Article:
“Believe it or not there is a pimp network where they communicate with each other and to a certain degree protect each other,” Brewer said. “If law enforcement is very aggressive in Oklahoma City or in Omaha, Nebraska they may communicate with each other.”
Because the sex trade has become so mobile, Nebraska authorities benefit from the substantial crime-fighting resources of the federal government. The FBI and U.S. Attorney often develop cases targeting complex organizations which can be prosecuted as criminal conspiracies. Any illegal activity that crosses state borders might justify a federal investigation.
“Let’s say for example one of the girls was brought across the river from Council Bluffs,” said Deb Gilg, U.S. Attorney for the Nebraska District.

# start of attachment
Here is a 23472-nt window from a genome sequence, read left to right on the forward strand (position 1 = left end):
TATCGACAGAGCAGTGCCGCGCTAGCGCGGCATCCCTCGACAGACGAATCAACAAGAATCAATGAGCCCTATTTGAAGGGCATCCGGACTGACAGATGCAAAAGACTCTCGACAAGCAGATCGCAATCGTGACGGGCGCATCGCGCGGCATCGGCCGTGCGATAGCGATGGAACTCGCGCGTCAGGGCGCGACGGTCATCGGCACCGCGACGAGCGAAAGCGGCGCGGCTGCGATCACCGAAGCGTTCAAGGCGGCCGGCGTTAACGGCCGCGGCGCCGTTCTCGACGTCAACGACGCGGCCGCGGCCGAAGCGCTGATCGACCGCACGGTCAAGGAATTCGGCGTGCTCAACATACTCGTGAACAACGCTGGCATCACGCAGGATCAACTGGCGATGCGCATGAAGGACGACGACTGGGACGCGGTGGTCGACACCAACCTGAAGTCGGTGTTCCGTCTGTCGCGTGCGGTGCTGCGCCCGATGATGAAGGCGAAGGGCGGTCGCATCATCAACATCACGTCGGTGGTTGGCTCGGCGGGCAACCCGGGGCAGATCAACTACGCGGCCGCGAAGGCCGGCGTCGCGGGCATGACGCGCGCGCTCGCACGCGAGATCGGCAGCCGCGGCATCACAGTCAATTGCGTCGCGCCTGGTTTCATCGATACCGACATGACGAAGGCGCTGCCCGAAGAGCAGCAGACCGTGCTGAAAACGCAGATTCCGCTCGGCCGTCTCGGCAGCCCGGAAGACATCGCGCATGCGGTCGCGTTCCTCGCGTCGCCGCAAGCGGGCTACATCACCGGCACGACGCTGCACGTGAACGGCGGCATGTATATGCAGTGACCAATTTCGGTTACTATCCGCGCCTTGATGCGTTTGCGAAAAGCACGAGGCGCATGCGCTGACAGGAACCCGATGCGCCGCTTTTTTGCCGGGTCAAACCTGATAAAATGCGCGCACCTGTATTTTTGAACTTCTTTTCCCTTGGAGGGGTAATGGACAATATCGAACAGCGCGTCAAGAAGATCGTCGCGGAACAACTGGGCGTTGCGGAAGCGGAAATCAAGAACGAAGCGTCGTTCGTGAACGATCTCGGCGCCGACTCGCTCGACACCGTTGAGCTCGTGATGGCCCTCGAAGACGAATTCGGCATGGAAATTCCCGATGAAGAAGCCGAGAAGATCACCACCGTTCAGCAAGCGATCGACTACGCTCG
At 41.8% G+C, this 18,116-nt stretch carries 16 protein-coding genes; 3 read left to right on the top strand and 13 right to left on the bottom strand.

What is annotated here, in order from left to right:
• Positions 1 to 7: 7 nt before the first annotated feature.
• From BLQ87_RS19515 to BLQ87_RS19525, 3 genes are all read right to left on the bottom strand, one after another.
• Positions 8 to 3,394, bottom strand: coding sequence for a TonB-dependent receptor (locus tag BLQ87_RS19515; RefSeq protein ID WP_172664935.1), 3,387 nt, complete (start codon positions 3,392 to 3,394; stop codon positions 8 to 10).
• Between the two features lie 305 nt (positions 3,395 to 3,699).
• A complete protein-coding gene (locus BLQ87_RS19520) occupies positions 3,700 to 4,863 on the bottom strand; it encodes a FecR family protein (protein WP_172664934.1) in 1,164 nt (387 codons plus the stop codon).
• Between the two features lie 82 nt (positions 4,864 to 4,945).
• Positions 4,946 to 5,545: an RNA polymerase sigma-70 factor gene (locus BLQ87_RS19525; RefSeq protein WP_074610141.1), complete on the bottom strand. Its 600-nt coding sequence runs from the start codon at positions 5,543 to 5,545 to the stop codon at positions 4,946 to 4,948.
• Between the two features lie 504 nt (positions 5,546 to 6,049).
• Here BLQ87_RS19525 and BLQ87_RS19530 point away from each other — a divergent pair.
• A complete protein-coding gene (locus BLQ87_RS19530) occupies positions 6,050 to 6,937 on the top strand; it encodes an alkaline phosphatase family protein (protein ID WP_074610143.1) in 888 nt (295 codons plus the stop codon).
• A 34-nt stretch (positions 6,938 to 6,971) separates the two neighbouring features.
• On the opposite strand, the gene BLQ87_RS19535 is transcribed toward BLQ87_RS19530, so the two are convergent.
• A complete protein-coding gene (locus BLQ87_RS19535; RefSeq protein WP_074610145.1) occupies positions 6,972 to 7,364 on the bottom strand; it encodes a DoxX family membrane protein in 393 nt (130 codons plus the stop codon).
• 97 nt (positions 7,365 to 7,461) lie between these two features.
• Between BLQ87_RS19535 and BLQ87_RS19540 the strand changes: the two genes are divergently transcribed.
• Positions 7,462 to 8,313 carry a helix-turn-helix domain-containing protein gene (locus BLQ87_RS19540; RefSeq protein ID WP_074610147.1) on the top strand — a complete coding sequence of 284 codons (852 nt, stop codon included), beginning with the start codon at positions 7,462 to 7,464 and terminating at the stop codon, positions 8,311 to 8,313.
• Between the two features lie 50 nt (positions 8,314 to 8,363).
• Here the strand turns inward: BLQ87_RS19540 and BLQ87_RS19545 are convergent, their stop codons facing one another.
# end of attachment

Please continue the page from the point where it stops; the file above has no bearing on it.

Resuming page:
A website featuring customer reviews of massage parlors listed three Omaha spas closed after they were shut down by the human trafficking enforcement task force.
The owner, William Knox, and four of his employees, including a mother and daughter, all pleaded guilty late last year to charges related to prostitution.
The illegal side of the business was hardly a secret. Within minutes a check by NET News found surprisingly graphic online reviews from satisfied customers posted online months after the Advantage Spa had been shut down by police.
Justifying a full investigation became possible because of a tip from a customer-turned-informant, according to FBI Agent Brewer.
“Those businesses thrived for over 20 years because there was a demand,” she said.
In court documents filed by the U.S. Attorney, investigators claimed while some legal services were provided, most customers paid for sex. Appointments could be set up through a website with a special “members only" section, featuring “provocative” photos of the workers. Customers paid a “door fee” depending on the length of the session and negotiated a separate “tip” with the prostitute.